Williams was one of seven clients who would come through the warehouse that day. Individuals, single parents, and families come through referrals from over 100 agencies throughout the region, from homeless networks to hospitals. Along with an agency referral, clients also need to have secured housing “with keys in hand,” Mirchandani said. Clients pay a $200 fee plus $150 if they need the furniture delivered. “We’re a hand-up not a hand-out.”


Two years ago, after a series of setbacks, Williams and her children had to move in with her mother. When that relationship turned, they became homeless. A community agency found the family temporary housing in churches while she “worked on getting my stability back,” said Williams, age 32, who works as a secretary at a hospital. Then she qualified for an apartment.


As she walked the furniture aisles, I asked what look she was going for. She lit up: “Bohemian,” she said. “I love color. I want a house full of color.”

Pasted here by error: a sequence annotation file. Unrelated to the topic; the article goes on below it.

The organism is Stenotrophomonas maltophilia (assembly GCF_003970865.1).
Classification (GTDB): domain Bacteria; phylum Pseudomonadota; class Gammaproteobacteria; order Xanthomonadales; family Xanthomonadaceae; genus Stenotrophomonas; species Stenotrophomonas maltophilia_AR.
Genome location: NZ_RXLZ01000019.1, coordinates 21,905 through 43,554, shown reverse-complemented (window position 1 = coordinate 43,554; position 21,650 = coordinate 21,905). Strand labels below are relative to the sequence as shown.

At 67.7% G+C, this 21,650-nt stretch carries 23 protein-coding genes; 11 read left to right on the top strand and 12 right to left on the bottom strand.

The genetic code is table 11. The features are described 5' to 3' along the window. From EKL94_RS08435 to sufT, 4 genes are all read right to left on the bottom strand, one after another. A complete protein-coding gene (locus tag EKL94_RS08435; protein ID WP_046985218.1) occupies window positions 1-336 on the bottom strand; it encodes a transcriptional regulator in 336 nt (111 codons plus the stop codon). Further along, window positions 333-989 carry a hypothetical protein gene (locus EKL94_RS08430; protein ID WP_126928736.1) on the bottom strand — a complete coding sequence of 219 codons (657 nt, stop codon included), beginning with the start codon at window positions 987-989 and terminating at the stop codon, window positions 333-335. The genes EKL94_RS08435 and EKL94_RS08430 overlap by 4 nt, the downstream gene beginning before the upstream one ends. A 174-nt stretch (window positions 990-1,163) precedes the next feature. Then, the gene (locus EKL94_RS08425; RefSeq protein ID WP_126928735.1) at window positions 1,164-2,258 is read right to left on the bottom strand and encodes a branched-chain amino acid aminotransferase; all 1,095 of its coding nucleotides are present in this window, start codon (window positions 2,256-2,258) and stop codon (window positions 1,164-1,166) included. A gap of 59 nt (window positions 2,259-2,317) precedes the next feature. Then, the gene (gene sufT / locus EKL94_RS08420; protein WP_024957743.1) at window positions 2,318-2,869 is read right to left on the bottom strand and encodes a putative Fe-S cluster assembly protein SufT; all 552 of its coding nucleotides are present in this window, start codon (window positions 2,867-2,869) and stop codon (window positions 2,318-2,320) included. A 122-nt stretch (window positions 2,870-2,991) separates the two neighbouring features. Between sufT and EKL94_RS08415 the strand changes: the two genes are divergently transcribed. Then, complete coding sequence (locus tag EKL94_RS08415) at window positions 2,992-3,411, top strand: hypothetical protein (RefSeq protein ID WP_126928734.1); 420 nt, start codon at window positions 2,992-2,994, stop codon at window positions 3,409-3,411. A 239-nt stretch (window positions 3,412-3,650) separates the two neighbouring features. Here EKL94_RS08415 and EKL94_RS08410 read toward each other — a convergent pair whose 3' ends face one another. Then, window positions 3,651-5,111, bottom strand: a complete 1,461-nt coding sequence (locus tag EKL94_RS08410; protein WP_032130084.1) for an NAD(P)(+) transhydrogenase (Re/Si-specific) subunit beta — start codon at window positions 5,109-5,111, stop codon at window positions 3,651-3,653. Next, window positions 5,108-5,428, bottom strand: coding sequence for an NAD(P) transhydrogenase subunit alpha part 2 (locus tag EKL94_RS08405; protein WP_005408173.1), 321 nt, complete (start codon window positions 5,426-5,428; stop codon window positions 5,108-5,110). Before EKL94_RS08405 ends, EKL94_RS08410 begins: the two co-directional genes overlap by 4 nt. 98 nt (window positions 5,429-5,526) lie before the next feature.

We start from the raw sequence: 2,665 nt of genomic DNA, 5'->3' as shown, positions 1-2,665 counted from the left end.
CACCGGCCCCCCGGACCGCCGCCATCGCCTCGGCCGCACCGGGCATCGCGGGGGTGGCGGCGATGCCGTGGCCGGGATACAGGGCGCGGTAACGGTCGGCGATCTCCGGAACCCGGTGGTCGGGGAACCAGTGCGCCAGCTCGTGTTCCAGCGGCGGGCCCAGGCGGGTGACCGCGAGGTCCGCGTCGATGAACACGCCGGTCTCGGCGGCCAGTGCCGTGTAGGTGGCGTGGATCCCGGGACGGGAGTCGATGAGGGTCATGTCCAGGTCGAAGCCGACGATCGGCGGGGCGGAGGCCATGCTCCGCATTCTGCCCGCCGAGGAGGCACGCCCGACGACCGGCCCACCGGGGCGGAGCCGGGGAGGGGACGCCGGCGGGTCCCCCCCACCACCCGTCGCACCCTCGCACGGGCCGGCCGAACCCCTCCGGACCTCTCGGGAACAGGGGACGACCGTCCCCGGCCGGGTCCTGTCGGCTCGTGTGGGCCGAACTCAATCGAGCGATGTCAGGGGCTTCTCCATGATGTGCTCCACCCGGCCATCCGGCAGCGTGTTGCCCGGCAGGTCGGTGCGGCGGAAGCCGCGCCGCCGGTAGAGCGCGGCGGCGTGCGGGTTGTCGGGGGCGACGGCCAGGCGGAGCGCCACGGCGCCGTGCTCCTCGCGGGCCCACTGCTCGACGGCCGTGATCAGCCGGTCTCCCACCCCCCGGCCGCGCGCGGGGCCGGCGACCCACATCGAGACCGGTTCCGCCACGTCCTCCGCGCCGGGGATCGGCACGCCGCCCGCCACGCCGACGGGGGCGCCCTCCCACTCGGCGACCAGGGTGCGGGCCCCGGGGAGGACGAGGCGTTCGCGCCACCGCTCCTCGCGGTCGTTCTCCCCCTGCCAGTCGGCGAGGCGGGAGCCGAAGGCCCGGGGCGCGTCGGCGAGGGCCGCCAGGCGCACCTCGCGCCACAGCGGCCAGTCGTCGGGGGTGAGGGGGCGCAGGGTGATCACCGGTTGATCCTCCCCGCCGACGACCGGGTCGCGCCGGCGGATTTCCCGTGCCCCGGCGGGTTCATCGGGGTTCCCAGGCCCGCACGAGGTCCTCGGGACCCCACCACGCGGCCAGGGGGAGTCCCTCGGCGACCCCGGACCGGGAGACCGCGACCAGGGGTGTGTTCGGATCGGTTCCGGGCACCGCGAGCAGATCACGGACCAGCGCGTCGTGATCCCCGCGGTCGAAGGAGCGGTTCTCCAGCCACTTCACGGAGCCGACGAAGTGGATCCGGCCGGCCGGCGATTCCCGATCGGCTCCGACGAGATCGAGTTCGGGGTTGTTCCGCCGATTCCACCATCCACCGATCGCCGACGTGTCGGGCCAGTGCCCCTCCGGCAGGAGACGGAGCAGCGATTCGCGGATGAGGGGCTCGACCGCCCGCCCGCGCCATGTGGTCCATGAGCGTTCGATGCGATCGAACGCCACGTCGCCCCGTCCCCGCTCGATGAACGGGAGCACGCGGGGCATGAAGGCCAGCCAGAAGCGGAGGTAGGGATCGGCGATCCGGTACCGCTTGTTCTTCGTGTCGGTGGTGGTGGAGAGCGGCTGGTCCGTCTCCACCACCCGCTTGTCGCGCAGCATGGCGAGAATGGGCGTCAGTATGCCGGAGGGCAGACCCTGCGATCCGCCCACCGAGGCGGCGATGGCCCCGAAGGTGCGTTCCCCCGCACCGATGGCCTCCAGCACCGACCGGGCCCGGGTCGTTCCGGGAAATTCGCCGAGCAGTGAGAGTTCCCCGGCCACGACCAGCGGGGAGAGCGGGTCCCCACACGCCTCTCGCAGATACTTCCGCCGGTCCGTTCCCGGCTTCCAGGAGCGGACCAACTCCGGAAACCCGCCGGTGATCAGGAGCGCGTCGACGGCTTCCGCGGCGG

Thanks to a lot of thoughtful donors who let go of what they didn’t need, she’s about to get just that.


While The Mustard Seed serves Central Florida, Kathy Baldwin, the organization’s executive director, says similar furniture banks are flourishing all over the country thanks to greater awareness. You can find a furniture bank in your area by going to: Meanwhile, here are some ways you, too, can clean house and make a difference:

·      Ditch the storage unit. People, people, people! The United States has 53,000 storage facilities. That’s more than all the McDonald’s, Starbucks, and Subway stores combined.  They’re 90 percent full. Rather than spend hundreds of dollars a month storing furniture you don’t need, help a struggling family furnish a home and save the money.